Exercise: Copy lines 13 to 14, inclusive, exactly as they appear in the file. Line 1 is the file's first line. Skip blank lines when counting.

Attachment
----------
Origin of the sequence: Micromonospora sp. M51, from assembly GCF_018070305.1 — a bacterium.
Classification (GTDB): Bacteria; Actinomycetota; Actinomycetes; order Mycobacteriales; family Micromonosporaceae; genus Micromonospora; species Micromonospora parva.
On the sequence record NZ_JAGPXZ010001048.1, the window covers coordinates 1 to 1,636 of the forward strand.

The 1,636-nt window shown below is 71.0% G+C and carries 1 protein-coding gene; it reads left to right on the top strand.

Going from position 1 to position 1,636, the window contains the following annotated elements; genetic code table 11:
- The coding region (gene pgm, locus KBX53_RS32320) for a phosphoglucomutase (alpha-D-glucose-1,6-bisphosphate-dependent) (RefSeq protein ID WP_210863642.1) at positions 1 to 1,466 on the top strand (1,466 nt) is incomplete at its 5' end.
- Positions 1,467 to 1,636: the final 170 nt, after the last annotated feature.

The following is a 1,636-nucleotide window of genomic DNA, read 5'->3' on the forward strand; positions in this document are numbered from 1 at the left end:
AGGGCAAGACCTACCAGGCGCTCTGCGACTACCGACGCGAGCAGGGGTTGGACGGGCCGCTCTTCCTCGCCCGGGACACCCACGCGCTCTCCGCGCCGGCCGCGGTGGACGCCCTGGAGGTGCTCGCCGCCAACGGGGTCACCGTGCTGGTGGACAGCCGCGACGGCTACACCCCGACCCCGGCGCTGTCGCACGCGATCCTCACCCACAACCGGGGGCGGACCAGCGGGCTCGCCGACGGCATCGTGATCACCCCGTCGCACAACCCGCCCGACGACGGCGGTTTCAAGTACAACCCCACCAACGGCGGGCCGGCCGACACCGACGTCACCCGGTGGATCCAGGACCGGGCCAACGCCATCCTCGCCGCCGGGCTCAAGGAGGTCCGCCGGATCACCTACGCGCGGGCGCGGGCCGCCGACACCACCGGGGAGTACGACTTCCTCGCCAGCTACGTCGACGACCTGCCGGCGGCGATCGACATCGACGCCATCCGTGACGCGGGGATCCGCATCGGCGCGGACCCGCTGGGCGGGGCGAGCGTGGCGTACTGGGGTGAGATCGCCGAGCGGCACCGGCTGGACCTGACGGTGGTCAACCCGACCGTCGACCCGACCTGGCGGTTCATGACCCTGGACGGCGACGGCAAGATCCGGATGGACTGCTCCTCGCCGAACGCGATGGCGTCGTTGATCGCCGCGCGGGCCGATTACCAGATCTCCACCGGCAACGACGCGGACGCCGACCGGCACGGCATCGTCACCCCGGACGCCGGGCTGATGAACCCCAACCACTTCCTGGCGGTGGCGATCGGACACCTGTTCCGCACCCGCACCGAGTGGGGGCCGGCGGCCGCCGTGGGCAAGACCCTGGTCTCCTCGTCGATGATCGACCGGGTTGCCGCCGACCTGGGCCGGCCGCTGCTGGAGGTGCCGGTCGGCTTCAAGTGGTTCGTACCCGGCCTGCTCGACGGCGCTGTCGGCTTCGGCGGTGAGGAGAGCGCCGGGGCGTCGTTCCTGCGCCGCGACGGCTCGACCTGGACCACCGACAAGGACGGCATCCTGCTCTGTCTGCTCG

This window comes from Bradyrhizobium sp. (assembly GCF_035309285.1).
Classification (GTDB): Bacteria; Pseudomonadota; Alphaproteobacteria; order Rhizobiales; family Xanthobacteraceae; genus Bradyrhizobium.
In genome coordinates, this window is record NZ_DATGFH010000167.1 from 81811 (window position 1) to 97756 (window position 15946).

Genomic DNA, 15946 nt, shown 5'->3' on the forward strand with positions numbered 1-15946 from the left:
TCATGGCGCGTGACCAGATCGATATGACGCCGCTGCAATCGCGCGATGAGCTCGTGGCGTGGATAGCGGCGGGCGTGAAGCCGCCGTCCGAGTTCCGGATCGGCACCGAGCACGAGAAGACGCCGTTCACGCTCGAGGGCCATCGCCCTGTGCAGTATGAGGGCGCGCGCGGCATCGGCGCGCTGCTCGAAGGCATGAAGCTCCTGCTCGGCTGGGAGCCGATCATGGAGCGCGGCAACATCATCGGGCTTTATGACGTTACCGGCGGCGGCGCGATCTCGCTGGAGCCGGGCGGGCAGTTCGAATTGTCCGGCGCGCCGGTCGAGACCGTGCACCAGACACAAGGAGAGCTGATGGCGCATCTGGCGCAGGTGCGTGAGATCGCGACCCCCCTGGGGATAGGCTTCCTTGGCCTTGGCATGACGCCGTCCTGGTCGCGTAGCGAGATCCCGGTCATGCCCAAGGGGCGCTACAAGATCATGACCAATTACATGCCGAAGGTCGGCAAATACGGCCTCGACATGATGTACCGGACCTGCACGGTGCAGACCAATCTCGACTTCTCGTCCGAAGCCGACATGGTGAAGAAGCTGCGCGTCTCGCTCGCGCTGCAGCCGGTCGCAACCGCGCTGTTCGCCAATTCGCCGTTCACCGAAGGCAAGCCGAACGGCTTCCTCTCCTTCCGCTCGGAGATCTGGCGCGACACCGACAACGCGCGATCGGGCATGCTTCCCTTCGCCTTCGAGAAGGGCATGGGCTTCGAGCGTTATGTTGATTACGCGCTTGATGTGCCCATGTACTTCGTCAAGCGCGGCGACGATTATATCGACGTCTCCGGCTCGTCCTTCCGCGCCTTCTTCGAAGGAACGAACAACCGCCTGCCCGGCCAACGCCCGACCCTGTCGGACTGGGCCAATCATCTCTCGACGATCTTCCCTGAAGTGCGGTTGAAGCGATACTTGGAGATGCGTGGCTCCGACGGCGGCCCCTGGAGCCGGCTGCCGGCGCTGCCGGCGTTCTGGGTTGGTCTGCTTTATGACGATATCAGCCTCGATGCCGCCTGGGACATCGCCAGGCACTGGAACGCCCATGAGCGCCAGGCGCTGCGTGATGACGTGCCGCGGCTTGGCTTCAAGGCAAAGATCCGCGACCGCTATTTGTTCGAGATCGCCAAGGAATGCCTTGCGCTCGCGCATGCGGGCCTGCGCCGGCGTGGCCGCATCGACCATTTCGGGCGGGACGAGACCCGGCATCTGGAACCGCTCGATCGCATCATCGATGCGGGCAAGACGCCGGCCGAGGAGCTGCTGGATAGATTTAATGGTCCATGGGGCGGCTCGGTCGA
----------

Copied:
Genomic DNA, 15946 nt, shown 5'->3' on the forward strand with positions numbered 1-15946 from the left:
TCATGGCGCGTGACCAGATCGATATGACGCCGCTGCAATCGCGCGATGAGCTCGTGGCGTGGATAGCGGCGGGCGTGAAGCCGCCGTCCGAGTTCCGGATCGGCACCGAGCACGAGAAGACGCCGTTCACGCTCGAGGGCCATCGCCCTGTGCAGTATGAGGGCGCGCGCGGCATCGGCGCGCTGCTCGAAGGCATGAAGCTCCTGCTCGGCTGGGAGCCGATCATGGAGCGCGGCAACATCATCGGGCTTTATGACGTTACCGGCGGCGGCGCGATCTCGCTGGAGCCGGGCGGGCAGTTCGAATTGTCCGGCGCGCCGGTCGAGACCGTGCACCAGACACAAGGAGAGCTGATGGCGCATCTGGCGCAGGTGCGTGAGATCGCGACCCCCCTGGGGATAGGCTTCCTTGGCCTTGGCATGACGCCGTCCTGGTCGCGTAGCGAGATCCCGGTCATGCCCAAGGGGCGCTACAAGATCATGACCAATTACATGCCGAAGGTCGGCAAATACGGCCTCGACATGATGTACCGGACCTGCACGGTGCAGACCAATCTCGACTTCTCGTCCGAAGCCGACATGGTGAAGAAGCTGCGCGTCTCGCTCGCGCTGCAGCCGGTCGCAACCGCGCTGTTCGCCAATTCGCCGTTCACCGAAGGCAAGCCGAACGGCTTCCTCTCCTTCCGCTCGGAGATCTGGCGCGACACCGACAACGCGCGATCGGGCATGCTTCCCTTCGCCTTCGAGAAGGGCATGGGCTTCGAGCGTTATGTTGATTACGCGCTTGATGTGCCCATGTACTTCGTCAAGCGCGGCGACGATTATATCGACGTCTCCGGCTCGTCCTTCCGCGCCTTCTTCGAAGGAACGAACAACCGCCTGCCCGGCCAACGCCCGACCCTGTCGGACTGGGCCAATCATCTCTCGACGATCTTCCCTGAAGTGCGGTTGAAGCGATACTTGGAGATGCGTGGCTCCGACGGCGGCCCCTGGAGCCGGCTGCCGGCGCTGCCGGCGTTCTGGGTTGGTCTGCTTTATGACGATATCAGCCTCGATGCCGCCTGGGACATCGCCAGGCACTGGAACGCCCATGAGCGCCAGGCGCTGCGTGATGACGTGCCGCGGCTTGGCTTCAAGGCAAAGATCCGCGACCGCTATTTGTTCGAGATCGCCAAGGAATGCCTTGCGCTCGCGCATGCGGGCCTGCGCCGGCGTGGCCGCATCGACCATTTCGGGCGGGACGAGACCCGGCATCTGGAACCGCTCGATCGCATCATCGATGCGGGCAAGACGCCGGCCGAGGAGCTGCTGGATAGATTTAATGGTCCATGGGGCGGCTCGGTCGA